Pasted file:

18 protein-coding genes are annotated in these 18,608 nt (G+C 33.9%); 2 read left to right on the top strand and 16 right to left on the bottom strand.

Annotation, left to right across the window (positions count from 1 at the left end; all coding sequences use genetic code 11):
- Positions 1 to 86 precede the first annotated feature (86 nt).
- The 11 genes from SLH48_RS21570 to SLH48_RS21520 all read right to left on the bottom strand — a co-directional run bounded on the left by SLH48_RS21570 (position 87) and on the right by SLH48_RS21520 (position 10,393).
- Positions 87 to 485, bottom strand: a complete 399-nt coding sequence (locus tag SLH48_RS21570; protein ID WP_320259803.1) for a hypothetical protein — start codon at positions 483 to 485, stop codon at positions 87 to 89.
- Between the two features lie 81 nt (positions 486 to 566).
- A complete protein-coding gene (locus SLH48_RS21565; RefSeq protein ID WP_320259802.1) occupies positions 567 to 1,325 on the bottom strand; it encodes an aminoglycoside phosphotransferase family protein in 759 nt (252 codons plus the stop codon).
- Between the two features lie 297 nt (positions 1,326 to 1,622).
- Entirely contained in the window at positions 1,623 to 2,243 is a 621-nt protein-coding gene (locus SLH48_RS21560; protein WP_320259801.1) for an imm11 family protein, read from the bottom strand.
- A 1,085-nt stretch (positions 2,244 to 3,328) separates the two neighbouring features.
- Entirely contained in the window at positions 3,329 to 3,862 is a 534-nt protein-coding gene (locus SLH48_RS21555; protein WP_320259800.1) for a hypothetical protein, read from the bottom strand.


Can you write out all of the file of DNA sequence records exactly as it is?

18 protein-coding genes are annotated in these 18,608 nt (G+C 33.9%); 2 read left to right on the top strand and 16 right to left on the bottom strand.

Annotation, left to right across the window (positions count from 1 at the left end; all coding sequences use genetic code 11):
- Positions 1 to 86 precede the first annotated feature (86 nt).
- The 11 genes from SLH48_RS21570 to SLH48_RS21520 all read right to left on the bottom strand — a co-directional run bounded on the left by SLH48_RS21570 (position 87) and on the right by SLH48_RS21520 (position 10,393).
- Positions 87 to 485, bottom strand: a complete 399-nt coding sequence (locus tag SLH48_RS21570; protein ID WP_320259803.1) for a hypothetical protein — start codon at positions 483 to 485, stop codon at positions 87 to 89.
- Between the two features lie 81 nt (positions 486 to 566).
- A complete protein-coding gene (locus SLH48_RS21565; RefSeq protein ID WP_320259802.1) occupies positions 567 to 1,325 on the bottom strand; it encodes an aminoglycoside phosphotransferase family protein in 759 nt (252 codons plus the stop codon).
- Between the two features lie 297 nt (positions 1,326 to 1,622).
- Entirely contained in the window at positions 1,623 to 2,243 is a 621-nt protein-coding gene (locus SLH48_RS21560; protein WP_320259801.1) for an imm11 family protein, read from the bottom strand.
- A 1,085-nt stretch (positions 2,244 to 3,328) separates the two neighbouring features.
- Entirely contained in the window at positions 3,329 to 3,862 is a 534-nt protein-coding gene (locus SLH48_RS21555; protein WP_320259800.1) for a hypothetical protein, read from the bottom strand.